When ministers of OPEC’s 13 member nations meet in Vienna on Friday to discuss extending the cuts on oil output agreed with a group of non-OPEC countries in November 2016, it is likely to mark a rare coincidence of interests among the world’s leading oil producers.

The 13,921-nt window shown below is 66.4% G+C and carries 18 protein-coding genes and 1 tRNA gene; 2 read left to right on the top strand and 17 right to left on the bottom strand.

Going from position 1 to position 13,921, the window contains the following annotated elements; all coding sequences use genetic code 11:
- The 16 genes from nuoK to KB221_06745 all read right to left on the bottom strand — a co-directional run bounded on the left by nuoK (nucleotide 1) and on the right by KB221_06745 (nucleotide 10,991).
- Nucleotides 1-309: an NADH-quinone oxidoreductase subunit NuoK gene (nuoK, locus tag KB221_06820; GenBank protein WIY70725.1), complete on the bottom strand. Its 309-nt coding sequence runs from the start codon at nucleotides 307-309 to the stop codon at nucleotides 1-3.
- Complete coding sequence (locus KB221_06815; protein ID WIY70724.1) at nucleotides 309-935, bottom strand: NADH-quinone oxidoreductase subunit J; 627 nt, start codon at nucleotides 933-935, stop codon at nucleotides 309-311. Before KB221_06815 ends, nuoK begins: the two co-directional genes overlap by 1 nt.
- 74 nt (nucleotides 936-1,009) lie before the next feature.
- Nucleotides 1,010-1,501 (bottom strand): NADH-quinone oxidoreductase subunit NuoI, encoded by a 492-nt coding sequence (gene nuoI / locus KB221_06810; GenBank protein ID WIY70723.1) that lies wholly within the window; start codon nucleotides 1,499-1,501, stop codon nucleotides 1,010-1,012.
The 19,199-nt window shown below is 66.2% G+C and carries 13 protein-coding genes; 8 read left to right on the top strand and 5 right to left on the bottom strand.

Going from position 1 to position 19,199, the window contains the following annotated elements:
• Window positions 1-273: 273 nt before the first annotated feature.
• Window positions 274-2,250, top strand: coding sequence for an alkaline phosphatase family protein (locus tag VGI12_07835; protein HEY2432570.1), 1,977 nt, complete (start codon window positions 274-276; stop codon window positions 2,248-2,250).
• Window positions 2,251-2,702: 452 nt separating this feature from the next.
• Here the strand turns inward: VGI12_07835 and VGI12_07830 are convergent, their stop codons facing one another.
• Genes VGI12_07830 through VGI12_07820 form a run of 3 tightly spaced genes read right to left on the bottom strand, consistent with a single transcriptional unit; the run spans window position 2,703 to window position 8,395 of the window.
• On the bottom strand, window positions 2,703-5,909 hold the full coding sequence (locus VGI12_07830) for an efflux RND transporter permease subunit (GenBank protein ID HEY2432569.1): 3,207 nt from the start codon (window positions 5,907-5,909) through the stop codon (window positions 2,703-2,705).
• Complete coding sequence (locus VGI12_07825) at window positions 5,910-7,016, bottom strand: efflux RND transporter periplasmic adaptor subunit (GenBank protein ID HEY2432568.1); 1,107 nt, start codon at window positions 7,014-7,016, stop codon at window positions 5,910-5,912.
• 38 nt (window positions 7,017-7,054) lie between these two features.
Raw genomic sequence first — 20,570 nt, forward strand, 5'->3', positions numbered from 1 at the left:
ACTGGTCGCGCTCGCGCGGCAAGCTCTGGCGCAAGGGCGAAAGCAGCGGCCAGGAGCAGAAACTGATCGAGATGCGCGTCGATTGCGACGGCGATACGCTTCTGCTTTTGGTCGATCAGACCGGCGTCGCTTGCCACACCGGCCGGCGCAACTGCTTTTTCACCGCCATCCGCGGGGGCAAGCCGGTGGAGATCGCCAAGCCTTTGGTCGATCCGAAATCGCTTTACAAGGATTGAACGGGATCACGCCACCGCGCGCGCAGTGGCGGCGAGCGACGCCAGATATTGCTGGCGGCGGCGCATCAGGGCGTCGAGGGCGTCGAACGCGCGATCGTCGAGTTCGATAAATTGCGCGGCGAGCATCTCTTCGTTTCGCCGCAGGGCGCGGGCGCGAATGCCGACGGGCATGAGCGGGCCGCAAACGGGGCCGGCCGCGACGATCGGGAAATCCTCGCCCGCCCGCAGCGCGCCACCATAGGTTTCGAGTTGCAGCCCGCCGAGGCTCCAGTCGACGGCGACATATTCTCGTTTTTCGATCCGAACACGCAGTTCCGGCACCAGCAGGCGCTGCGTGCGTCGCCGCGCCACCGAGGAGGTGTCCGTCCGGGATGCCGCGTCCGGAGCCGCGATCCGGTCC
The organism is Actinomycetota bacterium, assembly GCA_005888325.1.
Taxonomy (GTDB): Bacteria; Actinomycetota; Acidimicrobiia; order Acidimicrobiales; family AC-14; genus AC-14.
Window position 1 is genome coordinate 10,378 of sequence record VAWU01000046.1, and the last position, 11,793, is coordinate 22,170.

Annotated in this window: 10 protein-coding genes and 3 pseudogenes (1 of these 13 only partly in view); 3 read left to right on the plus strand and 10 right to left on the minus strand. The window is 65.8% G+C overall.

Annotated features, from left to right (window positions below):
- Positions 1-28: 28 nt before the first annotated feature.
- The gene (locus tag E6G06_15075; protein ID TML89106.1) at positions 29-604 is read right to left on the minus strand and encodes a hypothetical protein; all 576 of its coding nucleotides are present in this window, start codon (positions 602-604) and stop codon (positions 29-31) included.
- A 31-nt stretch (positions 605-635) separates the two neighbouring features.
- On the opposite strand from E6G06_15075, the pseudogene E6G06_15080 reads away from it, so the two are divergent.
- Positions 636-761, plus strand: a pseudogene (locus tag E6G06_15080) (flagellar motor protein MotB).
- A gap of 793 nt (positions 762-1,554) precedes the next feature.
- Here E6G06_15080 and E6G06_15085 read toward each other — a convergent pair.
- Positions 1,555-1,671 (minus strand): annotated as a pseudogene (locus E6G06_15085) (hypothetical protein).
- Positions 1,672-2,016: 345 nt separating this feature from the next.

The United States is exporting oil to world markets in increasing volumes, but the country looks set to support (albeit tacitly) Saudi Arabia’s policy of imposing coordinated output limits by OPEC and non-OPEC producers. Russia’s participation in the deal aligns it with the position of the US, which aims to boost the use of fossil fuels in its economy. Iran, Saudi Arabia’s main geopolitical rival in the Middle East, also wants to support the oil price because its economy depends on foreign exchange earnings from oil exports.
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